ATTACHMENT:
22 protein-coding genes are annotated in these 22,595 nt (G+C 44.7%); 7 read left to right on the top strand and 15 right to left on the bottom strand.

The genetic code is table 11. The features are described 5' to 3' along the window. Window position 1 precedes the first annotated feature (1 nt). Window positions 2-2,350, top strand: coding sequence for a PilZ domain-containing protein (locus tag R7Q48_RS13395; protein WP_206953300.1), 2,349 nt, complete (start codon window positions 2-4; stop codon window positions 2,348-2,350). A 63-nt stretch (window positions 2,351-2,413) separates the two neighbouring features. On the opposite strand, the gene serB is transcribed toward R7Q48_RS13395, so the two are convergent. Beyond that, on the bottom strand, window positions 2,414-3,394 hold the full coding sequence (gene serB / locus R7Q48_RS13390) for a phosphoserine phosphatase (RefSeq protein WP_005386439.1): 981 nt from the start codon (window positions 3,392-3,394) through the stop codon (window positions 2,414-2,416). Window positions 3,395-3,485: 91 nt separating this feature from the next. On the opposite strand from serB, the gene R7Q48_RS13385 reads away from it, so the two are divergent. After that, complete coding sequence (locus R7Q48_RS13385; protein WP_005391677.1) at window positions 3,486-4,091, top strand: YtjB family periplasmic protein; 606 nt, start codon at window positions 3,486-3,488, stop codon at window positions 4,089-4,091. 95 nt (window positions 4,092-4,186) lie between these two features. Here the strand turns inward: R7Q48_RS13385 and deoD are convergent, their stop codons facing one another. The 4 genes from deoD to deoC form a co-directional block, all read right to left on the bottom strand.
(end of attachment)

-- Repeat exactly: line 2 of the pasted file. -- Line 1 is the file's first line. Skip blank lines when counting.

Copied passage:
The genetic code is table 11. The features are described 5' to 3' along the window. Window position 1 precedes the first annotated feature (1 nt). Window positions 2-2,350, top strand: coding sequence for a PilZ domain-containing protein (locus tag R7Q48_RS13395; protein WP_206953300.1), 2,349 nt, complete (start codon window positions 2-4; stop codon window positions 2,348-2,350). A 63-nt stretch (window positions 2,351-2,413) separates the two neighbouring features. On the opposite strand, the gene serB is transcribed toward R7Q48_RS13395, so the two are convergent. Beyond that, on the bottom strand, window positions 2,414-3,394 hold the full coding sequence (gene serB / locus R7Q48_RS13390) for a phosphoserine phosphatase (RefSeq protein WP_005386439.1): 981 nt from the start codon (window positions 3,392-3,394) through the stop codon (window positions 2,414-2,416). Window positions 3,395-3,485: 91 nt separating this feature from the next. On the opposite strand from serB, the gene R7Q48_RS13385 reads away from it, so the two are divergent. After that, complete coding sequence (locus R7Q48_RS13385; protein WP_005391677.1) at window positions 3,486-4,091, top strand: YtjB family periplasmic protein; 606 nt, start codon at window positions 3,486-3,488, stop codon at window positions 4,089-4,091. 95 nt (window positions 4,092-4,186) lie between these two features. Here the strand turns inward: R7Q48_RS13385 and deoD are convergent, their stop codons facing one another. The 4 genes from deoD to deoC form a co-directional block, all read right to left on the bottom strand.